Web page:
The Scripture informs us that the Holy Ghost rules in and over the church of God, appointing overseers of it under him; that he discerns and judgeth all things; that he comforteth them that are faint, strengthens them that are weak, is grieved with them and provoked by them who sin. And that in all these, and in other things of the like nature innumerable, he worketh, ordereth, and disposeth all “according to the counsel of his own will.” Hereupon it directeth us so to order our conversation towards God that we do not grieve him nor displease him, telling us thereon what great things he will do for us; on which we lay the stress of our obedience and salvation. Can any man possibly, that gives credit to the testimony thus proposed in the Scripture, conceive any otherwise of this Spirit but as of a holy, wise, intelligent person?

Now, whilst we are under the power of these apprehensions, there come unto us some men, Socinians or Quakers, whom we have just cause on many other accounts to suspect, at least, of deceit and falsehood; and they confidently tell us that what the Scripture speaks concerning the Holy Spirit is indeed true, but that in and by all the expressions which it useth concerning him, it intendeth no such person as it seems to do, but “an accident, a quality, an effect, or influence of the power of God,” which figuratively doth all the things mentioned—namely, that hath a will figuratively, and understanding figuratively, discerneth and judgeth figuratively, is sinned against figuratively, and so of all that is said of him. Can any man that is not forsaken of all natural reason as well as spiritual light choose now but determine that either the Scripture designed to draw him into errors and mistakes about the principal concernments of his soul, and so to ruin him eternally? Or that these persons, who would impose such a sense upon it, are indeed corrupt seducers, that seek to overthrow his faith and comforts? Such will they at last appear to be. I shall now proceed to confirm the argument proposed:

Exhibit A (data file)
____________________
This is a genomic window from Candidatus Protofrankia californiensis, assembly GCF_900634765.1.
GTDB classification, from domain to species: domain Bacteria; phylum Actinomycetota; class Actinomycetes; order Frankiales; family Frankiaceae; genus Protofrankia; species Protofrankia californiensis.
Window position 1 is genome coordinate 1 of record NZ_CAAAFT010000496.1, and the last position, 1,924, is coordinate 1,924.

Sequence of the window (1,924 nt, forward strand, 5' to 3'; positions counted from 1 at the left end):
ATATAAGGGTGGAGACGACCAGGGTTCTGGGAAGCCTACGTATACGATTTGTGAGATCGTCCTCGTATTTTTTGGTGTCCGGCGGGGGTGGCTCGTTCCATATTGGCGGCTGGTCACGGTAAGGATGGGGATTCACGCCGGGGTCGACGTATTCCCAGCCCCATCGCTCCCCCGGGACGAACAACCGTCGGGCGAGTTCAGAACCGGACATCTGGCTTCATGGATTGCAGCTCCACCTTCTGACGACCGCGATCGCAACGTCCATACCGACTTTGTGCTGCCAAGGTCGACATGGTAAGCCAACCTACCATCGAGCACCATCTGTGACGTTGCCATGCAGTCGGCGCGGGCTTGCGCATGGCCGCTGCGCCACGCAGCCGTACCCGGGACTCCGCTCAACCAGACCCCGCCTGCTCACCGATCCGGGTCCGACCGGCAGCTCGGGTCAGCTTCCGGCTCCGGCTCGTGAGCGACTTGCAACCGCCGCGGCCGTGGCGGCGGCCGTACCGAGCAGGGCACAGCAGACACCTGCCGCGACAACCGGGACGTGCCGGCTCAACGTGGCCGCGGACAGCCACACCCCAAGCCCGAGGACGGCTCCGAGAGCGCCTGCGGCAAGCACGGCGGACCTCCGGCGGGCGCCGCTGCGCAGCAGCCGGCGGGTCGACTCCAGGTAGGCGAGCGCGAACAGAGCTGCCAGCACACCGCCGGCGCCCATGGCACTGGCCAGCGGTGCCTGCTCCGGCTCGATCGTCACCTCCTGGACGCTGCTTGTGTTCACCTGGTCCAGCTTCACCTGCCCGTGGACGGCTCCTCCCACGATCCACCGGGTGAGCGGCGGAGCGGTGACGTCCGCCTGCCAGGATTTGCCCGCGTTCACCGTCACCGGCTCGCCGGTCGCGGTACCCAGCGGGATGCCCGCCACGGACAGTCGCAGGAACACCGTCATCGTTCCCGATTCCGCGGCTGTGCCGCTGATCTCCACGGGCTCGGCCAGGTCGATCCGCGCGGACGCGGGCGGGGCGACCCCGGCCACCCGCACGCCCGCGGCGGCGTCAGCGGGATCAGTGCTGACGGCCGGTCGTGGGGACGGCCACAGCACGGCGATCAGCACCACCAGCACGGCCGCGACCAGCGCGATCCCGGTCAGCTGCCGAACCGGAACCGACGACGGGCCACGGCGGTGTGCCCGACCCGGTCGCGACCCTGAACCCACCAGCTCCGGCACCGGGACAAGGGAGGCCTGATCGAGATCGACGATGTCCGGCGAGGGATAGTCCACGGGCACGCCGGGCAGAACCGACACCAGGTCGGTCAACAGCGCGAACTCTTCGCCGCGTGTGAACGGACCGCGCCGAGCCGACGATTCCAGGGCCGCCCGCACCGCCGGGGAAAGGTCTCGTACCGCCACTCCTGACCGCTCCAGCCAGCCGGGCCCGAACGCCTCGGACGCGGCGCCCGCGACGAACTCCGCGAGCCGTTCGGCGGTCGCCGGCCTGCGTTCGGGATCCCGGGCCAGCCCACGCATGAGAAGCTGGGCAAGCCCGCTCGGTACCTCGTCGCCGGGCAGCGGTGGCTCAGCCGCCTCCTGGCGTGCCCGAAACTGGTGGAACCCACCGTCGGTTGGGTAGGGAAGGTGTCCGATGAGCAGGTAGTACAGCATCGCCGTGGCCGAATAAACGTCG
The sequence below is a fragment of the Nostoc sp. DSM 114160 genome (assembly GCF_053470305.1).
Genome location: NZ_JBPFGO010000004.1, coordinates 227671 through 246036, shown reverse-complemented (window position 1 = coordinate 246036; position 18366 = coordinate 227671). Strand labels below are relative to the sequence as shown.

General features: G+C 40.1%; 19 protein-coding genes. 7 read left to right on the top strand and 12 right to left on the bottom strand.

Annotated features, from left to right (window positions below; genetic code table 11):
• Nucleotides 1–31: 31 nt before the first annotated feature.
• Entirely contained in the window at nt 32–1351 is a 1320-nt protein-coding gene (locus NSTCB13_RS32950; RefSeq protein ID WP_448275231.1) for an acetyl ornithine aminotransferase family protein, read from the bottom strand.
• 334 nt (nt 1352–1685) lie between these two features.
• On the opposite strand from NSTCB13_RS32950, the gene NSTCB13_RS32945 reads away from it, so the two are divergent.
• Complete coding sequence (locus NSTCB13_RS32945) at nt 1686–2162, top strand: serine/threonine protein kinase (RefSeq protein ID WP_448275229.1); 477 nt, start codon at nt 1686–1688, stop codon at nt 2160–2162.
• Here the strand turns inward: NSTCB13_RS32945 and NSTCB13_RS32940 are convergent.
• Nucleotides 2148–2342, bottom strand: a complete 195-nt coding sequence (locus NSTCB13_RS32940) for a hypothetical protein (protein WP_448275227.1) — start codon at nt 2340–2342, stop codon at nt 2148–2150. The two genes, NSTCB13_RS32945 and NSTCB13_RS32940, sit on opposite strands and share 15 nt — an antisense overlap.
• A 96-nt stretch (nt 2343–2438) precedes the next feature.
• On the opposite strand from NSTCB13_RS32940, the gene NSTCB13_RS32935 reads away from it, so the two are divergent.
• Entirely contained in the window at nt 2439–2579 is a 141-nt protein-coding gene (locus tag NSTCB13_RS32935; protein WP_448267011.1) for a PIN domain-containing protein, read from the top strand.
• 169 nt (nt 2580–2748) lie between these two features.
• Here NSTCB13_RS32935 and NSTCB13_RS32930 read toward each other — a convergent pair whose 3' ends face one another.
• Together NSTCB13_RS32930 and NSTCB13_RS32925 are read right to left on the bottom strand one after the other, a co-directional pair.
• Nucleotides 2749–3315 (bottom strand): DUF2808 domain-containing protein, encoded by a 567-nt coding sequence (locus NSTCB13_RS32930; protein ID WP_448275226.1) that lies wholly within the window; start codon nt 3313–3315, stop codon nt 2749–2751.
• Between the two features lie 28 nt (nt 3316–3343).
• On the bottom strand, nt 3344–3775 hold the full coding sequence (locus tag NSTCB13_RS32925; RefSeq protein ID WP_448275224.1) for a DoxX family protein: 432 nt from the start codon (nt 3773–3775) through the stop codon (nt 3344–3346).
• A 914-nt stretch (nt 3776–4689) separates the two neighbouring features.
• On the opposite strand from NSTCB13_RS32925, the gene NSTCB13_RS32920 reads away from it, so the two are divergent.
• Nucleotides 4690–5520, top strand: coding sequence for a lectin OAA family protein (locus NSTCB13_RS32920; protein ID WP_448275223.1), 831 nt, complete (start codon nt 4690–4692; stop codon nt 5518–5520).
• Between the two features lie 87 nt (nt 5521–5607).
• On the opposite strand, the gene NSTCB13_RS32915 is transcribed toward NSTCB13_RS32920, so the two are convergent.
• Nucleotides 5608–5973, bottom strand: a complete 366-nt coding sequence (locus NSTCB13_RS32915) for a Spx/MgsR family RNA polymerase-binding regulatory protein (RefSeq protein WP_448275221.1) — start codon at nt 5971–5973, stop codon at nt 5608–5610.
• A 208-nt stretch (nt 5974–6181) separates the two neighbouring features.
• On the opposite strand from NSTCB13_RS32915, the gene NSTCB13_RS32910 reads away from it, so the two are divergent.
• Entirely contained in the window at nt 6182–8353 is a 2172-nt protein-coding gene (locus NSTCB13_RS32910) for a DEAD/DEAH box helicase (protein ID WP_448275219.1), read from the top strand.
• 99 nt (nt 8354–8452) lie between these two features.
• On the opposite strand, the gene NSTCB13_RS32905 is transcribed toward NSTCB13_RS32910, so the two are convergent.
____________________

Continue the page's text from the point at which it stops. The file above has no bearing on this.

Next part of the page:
1. Matthew 28:19 pleaded.

1. All things necessary to this purpose are comprised in the solemn form of our initiation into covenant with God. Matt. 28:19, our Lord Jesus Christ commands his apostles to “disciple all nations, baptizing them in the name of the Father, and of the Son, and of the Holy Ghost.” This is the foundation we lay of all our obedience and profession, which are to be regulated by this initial engagement. Now, no man will or doth deny but that the Father and the Son are distinct persons. Some, indeed, there are who deny the Son to be God; but none are so mad as to deny him to be a person, though they would have him only to be a man—all grant him, whether God and man, or only man, to be a distinct person from the Father. Now, what confusion must this needs introduce, to add to them, and to join equally with them, as to all the concerns of our faith and obedience, the Holy Ghost, if he be not a divine person even as they! If, as some fancy, he be a person indeed, but not one that is divine, but a creature, then here is openly the same honour assigned unto him who is no more as unto God himself. This elsewhere the Scripture declares to be idolatry to be detested (Gal. 4:8, Rom. 1:25). And if he be not a person, but a virtue and quality in God, and emanation of power from him, concerning which our adversaries τερατολογοῦσι, speak things portentous and unintelligible, what sense can any man apprehend in the words?

Besides, whatever is ascribed unto the other persons, either with respect unto themselves or our duty towards them, is equally ascribed unto the Holy Ghost; for whatsoever is intended by the “name” of the Father and of the Son, he is equally with them concerned therein. It is not the name “Father,” and the name “Son,” but the name of “God,” that is, of them both, that is intended. It is a name common to them all, and distinctly applied unto them all; but they have not in this sense distinct or diverse names. And by the “name” of God either his being or his authority is signified; for other intention of it none have been able to invent. Take the “name” here in either sense, and it is sufficient as to what we intend: for if it be used in the first way, then the being of the Spirit must be acknowledged to be the same with that of the Father. If in the latter, he hath the same divine authority with him. He who hath the nature and authority of God is God—is a divine person.

Our argument, then, from hence is not merely from his being joined with the Father and the Son, for so, as to some ends and purposes, any creatures may be joined with them (this our adversaries prove from Acts 20:32, Eph. 6:10, Phil. 3:10, 2 Thess. 1:9, and might do it from other places innumerable, although the first of these will not confirm what it is produced to give countenance unto—Schlichting, de Trinitat. ad Meisner., p. 605); but it is from the manner and end of his being conjoined with the Father and the Son, wherein their “name”—that is, their divine nature and authority—is ascribed unto him, that we argue.